Relations have improved since El-Sisi came to power: Ethiopian PM

Ahram Online , Thursday 29 Jan 2015

Ethiopian premier reiterates his country's commitment to Egypt's Nile share, as it continues building its controversial Grand Renaissance Dam

Ethiopian Prime Minister Hailemariam Desalegn
Ethiopian Prime Minister Hailemariam Desalegn (Photo: Reuters)

Ethiopia has realised that the new Egyptian leader is a man of change, understanding and engagement, the Ethiopian prime minister has said.

In an interview given to the Egyptian private television channel Tahrir, Ethiopian Premier Hailemariam Desalegn said the bilateral relations have improved since President Abdel-Fatah El-Sisi came to power.

"[El-Sisi] has an exceptional character… and [is] a man of state," Desalegn said in the interview aired on Wednesday.

El-Sisi travelled on Thursday to Addis Ababa for a three-day visit to attend the African Summit, his first since he became president. He will be leading the Egyptian delegation at the summit, which starts on Friday.

Egyptian-Ethiopian relations have been tense in recent years since Cairo raised concerns about the impact of Ethiopia’s project to build the Grand Renaissance Dam on the Blue Nile, as it may affect Egypt’s water supply.

Ethiopia has repeatedly said that Egypt, a downstream country, will not be negatively affected by the dam.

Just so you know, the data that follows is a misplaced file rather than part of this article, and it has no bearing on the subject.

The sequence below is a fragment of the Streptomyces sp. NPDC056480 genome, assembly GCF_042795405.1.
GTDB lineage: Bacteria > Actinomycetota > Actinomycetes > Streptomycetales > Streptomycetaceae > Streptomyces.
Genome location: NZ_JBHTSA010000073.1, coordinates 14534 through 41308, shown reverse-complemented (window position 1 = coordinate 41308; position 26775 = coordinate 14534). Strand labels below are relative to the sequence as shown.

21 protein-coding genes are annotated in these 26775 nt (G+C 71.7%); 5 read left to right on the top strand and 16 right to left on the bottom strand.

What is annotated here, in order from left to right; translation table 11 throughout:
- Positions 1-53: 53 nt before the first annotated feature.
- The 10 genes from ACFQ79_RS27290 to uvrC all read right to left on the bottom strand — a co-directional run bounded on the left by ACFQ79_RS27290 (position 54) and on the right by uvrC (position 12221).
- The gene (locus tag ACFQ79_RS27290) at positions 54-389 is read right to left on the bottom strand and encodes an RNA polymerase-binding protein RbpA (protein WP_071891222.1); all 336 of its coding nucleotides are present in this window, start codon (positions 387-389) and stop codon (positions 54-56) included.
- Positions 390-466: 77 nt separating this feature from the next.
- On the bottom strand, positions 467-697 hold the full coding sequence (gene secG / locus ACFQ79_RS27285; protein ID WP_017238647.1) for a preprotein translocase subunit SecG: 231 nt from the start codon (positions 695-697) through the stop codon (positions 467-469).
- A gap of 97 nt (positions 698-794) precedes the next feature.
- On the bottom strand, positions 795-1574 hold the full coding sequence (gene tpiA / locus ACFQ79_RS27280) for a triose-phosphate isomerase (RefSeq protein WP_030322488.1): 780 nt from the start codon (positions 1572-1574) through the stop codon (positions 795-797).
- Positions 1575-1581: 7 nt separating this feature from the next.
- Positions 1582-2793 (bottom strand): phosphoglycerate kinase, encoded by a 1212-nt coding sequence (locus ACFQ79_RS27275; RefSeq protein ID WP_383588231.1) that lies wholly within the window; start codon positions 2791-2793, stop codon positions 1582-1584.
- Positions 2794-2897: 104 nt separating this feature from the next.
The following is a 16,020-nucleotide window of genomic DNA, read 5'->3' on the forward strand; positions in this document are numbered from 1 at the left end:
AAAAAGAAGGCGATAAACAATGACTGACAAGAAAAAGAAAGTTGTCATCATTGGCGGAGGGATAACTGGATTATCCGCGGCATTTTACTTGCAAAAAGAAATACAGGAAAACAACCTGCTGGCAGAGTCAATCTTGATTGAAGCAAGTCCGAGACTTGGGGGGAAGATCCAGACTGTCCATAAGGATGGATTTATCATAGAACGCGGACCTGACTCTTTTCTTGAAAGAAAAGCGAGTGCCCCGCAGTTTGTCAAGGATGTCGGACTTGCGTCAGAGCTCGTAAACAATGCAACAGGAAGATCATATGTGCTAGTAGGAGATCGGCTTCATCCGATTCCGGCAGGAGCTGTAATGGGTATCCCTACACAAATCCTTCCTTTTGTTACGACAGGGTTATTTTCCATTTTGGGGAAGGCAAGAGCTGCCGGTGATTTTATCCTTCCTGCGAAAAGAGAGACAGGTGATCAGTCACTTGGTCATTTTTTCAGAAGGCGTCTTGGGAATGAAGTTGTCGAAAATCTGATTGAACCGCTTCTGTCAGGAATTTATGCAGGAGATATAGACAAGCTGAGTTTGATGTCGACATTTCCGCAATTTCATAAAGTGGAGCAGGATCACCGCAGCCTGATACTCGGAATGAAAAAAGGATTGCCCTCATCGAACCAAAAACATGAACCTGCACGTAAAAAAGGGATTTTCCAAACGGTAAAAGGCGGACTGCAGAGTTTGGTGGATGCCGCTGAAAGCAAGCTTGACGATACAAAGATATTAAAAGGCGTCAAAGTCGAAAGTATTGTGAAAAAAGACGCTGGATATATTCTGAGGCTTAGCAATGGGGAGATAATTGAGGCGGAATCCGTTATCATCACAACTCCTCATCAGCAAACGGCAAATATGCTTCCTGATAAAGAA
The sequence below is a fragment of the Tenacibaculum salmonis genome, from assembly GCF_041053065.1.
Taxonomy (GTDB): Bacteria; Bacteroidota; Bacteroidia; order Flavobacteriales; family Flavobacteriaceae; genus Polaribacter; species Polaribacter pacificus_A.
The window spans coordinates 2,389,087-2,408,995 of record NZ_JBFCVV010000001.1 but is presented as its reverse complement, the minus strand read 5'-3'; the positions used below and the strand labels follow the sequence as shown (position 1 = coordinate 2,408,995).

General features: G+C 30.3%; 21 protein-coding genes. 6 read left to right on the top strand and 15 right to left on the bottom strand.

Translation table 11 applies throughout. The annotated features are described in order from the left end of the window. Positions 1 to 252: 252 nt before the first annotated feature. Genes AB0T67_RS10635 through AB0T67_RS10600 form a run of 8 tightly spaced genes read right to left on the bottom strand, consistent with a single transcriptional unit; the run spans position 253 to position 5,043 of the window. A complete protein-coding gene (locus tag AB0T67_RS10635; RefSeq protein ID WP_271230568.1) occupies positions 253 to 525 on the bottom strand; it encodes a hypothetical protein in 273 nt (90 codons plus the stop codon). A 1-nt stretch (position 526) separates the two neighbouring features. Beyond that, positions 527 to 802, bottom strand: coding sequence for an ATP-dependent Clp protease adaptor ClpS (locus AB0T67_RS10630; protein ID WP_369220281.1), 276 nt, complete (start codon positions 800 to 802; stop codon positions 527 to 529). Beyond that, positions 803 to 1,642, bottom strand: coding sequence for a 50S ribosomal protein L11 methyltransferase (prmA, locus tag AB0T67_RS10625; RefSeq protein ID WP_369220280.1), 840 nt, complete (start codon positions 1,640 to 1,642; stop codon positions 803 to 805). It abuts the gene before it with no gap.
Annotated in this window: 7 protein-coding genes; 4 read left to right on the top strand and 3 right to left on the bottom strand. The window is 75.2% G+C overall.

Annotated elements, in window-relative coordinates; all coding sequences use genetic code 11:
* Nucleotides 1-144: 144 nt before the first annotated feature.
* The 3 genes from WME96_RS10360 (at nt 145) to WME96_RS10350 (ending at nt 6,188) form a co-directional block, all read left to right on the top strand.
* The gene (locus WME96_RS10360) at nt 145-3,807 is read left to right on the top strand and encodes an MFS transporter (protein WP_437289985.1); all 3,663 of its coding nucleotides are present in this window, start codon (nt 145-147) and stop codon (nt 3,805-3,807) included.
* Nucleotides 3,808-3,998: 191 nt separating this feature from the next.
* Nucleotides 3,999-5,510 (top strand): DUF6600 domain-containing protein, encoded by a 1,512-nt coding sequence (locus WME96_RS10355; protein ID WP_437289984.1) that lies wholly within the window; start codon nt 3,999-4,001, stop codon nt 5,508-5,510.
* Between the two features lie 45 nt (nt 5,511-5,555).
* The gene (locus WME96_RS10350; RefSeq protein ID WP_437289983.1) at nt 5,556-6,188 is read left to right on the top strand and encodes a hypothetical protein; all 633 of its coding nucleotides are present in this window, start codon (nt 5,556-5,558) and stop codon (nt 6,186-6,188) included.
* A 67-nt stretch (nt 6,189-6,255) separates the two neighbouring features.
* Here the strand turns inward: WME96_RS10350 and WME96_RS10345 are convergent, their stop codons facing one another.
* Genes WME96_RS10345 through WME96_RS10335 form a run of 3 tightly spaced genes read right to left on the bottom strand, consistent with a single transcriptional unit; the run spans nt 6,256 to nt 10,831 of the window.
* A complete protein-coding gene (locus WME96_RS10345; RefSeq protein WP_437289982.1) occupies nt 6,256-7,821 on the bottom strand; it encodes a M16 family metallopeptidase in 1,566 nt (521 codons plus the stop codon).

Both countries, along with Sudan that is also downstream, have agreed to commission a new report by an international consultancy firm on the probable effects of the dam.

"Egypt and Ethiopia will either swim together or drown together," Desalegn said. "This is a shared destiny… I think this is an important historic time for Egypt and Ethiopia."

The Ethiopian official said the previous, more hostile strategy followed by former presidents Mohamed Morsi and Hosni Mubarak "was not going to work".

"The Nile is a gift from God for all of us and we have to use this gift in a legal, reasonable way, so that Ethiopia develops and the Egyptian people get their safe portion of water," he said. "We have no reason to make the Egyptians feel insecure."

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